I recently watched an interesting webinar on Seeking the Magic Optimization Metric: When Complex Relationships Between Predictors Lead You Astray by Kelly Uphoff, manager of experimental analytics at Netflix. The presenter mentioned that Netflix is a heavy user of A/B testing for experimentation, and in this talk focused on the goal of optimizing retention. In ideal A/B testing, the company would test the effect of an intervention of choice (such as displaying a promotion on their website) on retention, by assigning it to a random sample of users, and then comparing retention of the intervention group to that of a control … Continue reading Predictive relationships and A/B testing
I found an interesting variation on the “correlation does not imply causation” mantra in the book Applied Multiple Regression/Correlation Analysis for the Behavioral Sciences by Cohen et al. (apparently one of the statistics bibles in behavioral sciences). The quote (p.7) looks like this: Correlation does not prove causation; however, the absence of correlation implies the absence of the existence of a causal relationship Let’s let the first part rest in peace. At first glance, the second part seems logical: you find no correlation, then how can there be causation? However, after further pondering I reached the conclusion that this logic is flawed, … Continue reading No correlation -> no causation?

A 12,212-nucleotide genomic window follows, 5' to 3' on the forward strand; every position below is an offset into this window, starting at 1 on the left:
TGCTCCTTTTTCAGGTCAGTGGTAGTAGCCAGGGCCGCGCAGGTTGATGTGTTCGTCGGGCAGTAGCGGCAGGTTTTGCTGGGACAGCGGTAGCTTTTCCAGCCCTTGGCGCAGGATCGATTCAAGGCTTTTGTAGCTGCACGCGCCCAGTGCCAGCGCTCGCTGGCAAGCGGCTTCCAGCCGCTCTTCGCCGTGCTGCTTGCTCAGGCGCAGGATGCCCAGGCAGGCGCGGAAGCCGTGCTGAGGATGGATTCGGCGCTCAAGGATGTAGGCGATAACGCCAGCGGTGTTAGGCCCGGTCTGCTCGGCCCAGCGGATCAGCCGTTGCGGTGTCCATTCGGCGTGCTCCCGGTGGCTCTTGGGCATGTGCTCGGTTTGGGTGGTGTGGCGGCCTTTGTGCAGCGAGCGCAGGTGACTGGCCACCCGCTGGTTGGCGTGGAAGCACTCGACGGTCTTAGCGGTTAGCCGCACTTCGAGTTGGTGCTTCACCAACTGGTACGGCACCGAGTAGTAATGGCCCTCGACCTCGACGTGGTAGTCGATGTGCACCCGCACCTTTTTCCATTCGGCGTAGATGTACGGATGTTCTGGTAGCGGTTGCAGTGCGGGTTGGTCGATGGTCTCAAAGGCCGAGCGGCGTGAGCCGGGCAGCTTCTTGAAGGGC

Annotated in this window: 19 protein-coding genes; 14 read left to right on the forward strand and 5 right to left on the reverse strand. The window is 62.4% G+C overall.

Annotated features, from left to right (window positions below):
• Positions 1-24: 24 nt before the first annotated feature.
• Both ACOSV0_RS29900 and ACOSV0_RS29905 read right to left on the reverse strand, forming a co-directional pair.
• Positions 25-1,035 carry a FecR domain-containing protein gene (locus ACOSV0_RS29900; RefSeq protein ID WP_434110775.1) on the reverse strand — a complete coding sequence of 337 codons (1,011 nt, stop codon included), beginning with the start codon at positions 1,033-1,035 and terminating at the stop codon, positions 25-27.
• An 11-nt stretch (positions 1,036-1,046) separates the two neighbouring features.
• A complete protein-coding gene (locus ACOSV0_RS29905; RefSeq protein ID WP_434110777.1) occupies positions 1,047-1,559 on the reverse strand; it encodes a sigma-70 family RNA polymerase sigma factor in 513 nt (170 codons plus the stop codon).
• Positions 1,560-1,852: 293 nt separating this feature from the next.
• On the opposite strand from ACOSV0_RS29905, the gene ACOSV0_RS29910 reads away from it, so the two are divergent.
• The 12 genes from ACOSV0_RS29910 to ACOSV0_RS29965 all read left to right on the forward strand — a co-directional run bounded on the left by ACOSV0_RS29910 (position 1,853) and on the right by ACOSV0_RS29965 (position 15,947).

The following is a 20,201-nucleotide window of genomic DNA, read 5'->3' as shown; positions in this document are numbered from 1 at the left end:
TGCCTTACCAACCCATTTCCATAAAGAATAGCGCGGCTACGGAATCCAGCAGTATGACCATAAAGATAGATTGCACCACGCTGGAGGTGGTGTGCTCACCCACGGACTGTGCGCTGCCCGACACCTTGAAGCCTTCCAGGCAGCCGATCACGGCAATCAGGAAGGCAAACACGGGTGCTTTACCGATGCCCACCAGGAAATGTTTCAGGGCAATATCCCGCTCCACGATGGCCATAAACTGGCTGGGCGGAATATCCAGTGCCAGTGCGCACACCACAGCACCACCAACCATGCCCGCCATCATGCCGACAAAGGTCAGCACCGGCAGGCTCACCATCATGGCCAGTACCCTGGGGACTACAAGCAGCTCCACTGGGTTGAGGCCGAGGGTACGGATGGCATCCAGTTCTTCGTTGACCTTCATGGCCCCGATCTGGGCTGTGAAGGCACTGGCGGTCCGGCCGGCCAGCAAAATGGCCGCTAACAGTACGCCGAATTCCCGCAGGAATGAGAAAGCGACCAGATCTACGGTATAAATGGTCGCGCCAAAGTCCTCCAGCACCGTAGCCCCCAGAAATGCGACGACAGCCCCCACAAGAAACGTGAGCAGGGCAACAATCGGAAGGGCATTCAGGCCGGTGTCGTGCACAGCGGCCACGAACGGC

I often glimpse the local newspapers while visiting a foreign country (as long as it is in a language I can read). Yesterday, the Australian Herald Sun had the article “Drop in light beer sales blamed for surge in street violence“. The facts presented: “Light beer sales have fallen 15% in seven years, while street crime has soared 43%”. More specifically: “Police statistics show street assaults rose from 6400 in 2000-01 to more than 9000 in 2007-08. At the same time, Victorians’ thirst for light beer dried up.” The interpretation by health officials: “there was a definite connection between the … Continue reading Beer and … crime